As one who has written much about the federal prosecutorial system in which just about anyone can be indicted and convicted under the "fraud" statutes, I can say without a doubt that federal prosecutors engage in "selective prosecution," in which they choose targets for political reason. Given that reality, I am wondering today if the feds will go after Jennifer Beeman, who recently left her position as director of the University of California at Davis Campus Violence Prevention Program.
Before discussing Beeman and her alleged transgressions, I will say something about UC-Davis. Like all other UC institutions, Davis is highly-selective with very competitive entrance standards. Furthermore, the city of Davis is a low-crime area, compared to other cities in the country its size. In other words, as college "towns" go, it is a relatively safe place.
Yet, for many years, the university has reported that its rate of sexual assault was more than four times the average rate of the other eight UC campuses. That includes places like UCLA, which is located in a much more dense urban area than UC-Davis, and would be a higher-crime area than Davis. In fact, the sexual numbers reported for UC-Davis are substantially higher than the numbers for crime-ridden Detroit! (Even the “corrected” numbers are much higher than sexual assaults in the former Motor City.) However, after someone actually investigated these numbers, it turns out that the university was fudging them.
The question, obviously, is this: Why did UC-Davis fudge its numbers? The source of the false information was Beeman, who used inflated figures to increase the federal grants that the university could receive.
Readers have to understand that this is a classic example of real-live fraud as defined by federal fraud statutes. Unlike many of the fraud cases in which people charged really have not committed actual "fraud" but have run afoul of federal regulations or engaged in a legal action that the feds can re-interpret as being criminal.
Here we have a person who deliberately put false information in her applications in order to obtain larger grants. This money then went to the office that she directed, which meant that a least some of her own salary (if not all) came from this money, and we are dealing with hundreds of thousands of dollar. Granted, this is not Bernie Madoff, but nonetheless it is real, unadulterated fraud.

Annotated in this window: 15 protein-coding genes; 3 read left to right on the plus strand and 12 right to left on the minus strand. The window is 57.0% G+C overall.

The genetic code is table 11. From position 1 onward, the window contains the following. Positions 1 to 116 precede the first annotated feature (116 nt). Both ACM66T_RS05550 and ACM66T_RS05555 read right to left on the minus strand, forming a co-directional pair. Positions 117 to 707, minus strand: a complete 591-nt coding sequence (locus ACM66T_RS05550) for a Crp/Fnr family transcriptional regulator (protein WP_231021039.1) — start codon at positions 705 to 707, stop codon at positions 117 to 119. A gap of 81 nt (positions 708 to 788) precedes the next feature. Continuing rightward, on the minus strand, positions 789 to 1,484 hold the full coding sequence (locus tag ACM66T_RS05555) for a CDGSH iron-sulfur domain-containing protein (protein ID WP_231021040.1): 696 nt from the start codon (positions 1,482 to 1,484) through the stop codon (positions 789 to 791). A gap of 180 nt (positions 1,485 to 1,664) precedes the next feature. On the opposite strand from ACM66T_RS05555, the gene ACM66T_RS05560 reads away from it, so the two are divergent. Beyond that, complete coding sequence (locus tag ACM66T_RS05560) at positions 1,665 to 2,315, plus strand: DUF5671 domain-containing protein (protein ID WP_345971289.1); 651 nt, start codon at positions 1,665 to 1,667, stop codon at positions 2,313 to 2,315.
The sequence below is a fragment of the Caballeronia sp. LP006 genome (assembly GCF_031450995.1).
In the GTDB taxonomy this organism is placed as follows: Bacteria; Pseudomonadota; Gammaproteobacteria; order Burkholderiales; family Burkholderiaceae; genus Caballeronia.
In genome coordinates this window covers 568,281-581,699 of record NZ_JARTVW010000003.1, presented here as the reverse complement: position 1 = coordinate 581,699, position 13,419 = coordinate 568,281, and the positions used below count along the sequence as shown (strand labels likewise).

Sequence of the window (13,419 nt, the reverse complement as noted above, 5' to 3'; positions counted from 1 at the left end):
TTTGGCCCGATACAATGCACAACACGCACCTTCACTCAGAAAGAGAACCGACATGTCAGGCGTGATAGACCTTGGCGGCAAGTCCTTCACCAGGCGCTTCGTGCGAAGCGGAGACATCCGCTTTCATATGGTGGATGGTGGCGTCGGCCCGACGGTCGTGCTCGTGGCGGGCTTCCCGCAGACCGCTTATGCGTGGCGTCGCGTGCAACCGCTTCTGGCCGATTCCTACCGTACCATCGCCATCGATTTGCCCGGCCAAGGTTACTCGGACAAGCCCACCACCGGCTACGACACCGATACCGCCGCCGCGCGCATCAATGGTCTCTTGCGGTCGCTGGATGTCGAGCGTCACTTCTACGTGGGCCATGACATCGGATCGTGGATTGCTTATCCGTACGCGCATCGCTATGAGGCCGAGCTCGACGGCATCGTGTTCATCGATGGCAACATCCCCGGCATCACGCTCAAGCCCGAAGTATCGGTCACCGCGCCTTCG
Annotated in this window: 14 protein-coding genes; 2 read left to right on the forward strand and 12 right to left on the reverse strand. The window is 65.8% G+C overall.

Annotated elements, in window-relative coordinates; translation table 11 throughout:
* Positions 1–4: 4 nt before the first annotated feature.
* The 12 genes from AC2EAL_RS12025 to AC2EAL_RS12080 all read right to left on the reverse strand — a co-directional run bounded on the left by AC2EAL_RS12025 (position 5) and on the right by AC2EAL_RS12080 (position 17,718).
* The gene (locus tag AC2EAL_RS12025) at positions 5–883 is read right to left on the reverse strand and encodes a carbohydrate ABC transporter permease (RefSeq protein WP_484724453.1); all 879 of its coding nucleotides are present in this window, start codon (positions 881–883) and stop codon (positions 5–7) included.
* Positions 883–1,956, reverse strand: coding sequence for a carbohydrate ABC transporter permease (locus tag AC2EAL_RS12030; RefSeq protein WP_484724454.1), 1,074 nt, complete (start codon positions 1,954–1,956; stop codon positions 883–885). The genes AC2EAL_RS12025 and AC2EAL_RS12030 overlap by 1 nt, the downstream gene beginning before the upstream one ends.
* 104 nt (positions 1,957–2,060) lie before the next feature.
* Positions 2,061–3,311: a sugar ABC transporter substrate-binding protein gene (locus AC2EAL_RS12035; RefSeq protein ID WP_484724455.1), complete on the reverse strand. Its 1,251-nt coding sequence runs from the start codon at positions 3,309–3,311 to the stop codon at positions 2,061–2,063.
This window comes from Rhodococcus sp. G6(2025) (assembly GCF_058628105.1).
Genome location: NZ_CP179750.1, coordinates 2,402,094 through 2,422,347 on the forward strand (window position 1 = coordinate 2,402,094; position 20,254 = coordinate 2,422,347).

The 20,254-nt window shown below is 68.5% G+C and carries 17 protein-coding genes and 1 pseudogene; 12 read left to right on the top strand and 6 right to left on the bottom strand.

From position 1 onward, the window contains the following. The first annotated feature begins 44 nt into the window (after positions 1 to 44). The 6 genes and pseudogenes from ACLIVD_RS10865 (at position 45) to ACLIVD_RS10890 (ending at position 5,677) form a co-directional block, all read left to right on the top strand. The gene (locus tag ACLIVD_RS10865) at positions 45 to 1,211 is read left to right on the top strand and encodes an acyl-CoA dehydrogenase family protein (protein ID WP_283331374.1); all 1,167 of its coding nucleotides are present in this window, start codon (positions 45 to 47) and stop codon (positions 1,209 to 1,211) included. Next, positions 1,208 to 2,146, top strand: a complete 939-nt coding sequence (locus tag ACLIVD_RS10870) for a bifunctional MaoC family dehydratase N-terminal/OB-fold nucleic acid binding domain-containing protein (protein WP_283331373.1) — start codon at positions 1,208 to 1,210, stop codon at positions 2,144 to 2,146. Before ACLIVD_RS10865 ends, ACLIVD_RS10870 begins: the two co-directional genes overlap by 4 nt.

The question I have is this: Will the feds investigate and prosecute Beeman? We have the false statements, the fraud, and the motive. She even gained financially from this fraud.
While I yield to no one in my disgust for federal prosecutors and the methods they use, not to mention the kinds of charges they bring, nonetheless this is a case that cries out for prosecution. I did not object when the feds brought Bernie Madoff to the bar of justice (even a broken clock is correct twice a day), and I will not object if they take Beeman to the woodshed.
However, I doubt seriously that anything like that will happen. While people like Victoria Sprouse are convicted of fraud, despite the fact that prosecutors gave no evidence that she had engaged in fraudulent conduct, people like Beeman are given a free pass.
Remember the Duke Lacrosse Case? Federal funds were used fraudulently in that one, including the payment of thousands of federal dollars to Crystal Mangum for a "victims’ fund," and the payment of federal dollars to the SANE program at Duke University Medical Center, where former SANE Tara Levicy allegedly fabricated medical documents and engaged in medical protocol that clearly violated all medical standards.
Despite this fraudulent use of federal money, and despite the fact that prosecutor Michael Nifong and his investigator, Linwood Wilson, and the Durham police engaged in a number of other violations of the law, the only people ever charged in the case were Reade Seligmann, Collin Finnerty, and David Evans. That’s right, despite the massive lawbreaking, the only people charged were those who did not break the law.
That is what I believe will happen here. I have no doubt that Jennifer Beeman should be investigated for criminal fraud, and I cannot help but wonder if her superiors also knew she was turning in bogus number, but did nothing about it. Compare this to the way that the feds usually do business, and you can see that you are about to observe a double standard in action.